Researchers have come up with a way to 3D print tough and flexible stainless steel, an advance that could lead to faster and cheaper ways to make everything from rocket engines to parts for nuclear reactors and oil rigs.
Researchers may have solved a key technical challenge with hydrogen storage, paving the way for industrial applications and widespread hydrogen cars.
The technology consists of a thin film of organic molecules that absorb invisible wavelengths of sunlight. These ultraviolet and the near-infrared wavelengths can then be converted into electricity.
A team including scientists at the National Institute of Standards and Technology (NIST) may have overcome a significant hurdle to manufacturing hydrogen fuel cells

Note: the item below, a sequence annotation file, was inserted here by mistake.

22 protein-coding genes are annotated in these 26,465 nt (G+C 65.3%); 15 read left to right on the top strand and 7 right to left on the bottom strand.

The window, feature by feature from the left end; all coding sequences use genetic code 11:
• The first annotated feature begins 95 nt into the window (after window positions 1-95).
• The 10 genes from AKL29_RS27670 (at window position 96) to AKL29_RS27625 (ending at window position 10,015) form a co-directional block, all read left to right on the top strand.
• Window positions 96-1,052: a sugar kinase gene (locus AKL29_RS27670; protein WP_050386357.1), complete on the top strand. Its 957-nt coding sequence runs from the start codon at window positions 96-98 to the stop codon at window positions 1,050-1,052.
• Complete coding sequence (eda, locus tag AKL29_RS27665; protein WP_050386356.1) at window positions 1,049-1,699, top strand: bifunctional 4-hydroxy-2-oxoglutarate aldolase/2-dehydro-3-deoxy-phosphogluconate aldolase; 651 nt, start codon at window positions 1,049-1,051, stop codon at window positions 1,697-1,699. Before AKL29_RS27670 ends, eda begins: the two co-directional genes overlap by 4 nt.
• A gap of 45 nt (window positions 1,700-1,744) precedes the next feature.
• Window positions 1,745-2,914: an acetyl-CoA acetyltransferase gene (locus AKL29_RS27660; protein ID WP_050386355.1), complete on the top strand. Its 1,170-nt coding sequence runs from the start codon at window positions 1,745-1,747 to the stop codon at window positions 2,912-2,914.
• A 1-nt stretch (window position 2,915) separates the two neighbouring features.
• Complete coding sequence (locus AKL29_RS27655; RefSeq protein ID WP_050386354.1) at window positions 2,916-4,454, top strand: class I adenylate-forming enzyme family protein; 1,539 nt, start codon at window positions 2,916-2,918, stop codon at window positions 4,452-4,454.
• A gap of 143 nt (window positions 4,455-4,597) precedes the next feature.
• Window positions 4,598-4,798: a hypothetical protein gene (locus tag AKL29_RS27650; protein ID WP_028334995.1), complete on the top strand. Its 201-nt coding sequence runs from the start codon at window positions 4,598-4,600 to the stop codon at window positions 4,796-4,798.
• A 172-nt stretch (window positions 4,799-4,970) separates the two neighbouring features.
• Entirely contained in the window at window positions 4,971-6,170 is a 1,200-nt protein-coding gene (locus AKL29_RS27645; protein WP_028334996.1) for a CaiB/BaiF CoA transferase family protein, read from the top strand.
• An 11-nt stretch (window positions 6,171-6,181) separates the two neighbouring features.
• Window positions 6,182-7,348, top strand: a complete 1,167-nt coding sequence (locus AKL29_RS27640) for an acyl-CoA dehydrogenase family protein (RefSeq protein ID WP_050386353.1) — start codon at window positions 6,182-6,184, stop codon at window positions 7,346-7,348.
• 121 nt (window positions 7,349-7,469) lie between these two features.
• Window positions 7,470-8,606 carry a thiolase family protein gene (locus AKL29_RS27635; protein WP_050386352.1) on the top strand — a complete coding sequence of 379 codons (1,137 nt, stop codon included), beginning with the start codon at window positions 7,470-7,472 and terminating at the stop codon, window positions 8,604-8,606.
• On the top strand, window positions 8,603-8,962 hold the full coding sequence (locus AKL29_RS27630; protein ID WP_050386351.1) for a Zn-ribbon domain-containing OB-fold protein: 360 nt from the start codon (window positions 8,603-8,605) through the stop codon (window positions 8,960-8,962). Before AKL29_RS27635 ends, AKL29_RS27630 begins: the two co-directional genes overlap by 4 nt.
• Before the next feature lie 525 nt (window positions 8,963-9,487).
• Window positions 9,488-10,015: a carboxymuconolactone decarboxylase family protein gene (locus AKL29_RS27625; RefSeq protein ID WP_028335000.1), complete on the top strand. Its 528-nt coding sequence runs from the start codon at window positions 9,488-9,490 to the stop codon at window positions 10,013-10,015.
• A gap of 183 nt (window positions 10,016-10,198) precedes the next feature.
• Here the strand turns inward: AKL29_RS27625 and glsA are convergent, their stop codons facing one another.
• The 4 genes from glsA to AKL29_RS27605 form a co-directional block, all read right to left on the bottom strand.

“With today’s methods, you have to shine the laser beam through a special gas jet or through a crystal that has to be grown with great care at ultra-cold temperatures,” said Yong Sing You, a postdoctoral researcher at PULSE and lead author of the study. “But this is exciting because you can use everyday glass, which is cheap and easily available, at room temperature. If you were to put your eyeglasses into the experiment, it would still work, and it would not even damage the glasses.”
The science is in: Your sadness is electric. Research published yesterday in the journal Applied Physical Letters shows that lysozyme, a protein found in tears and bird egg whites, can produce electricity.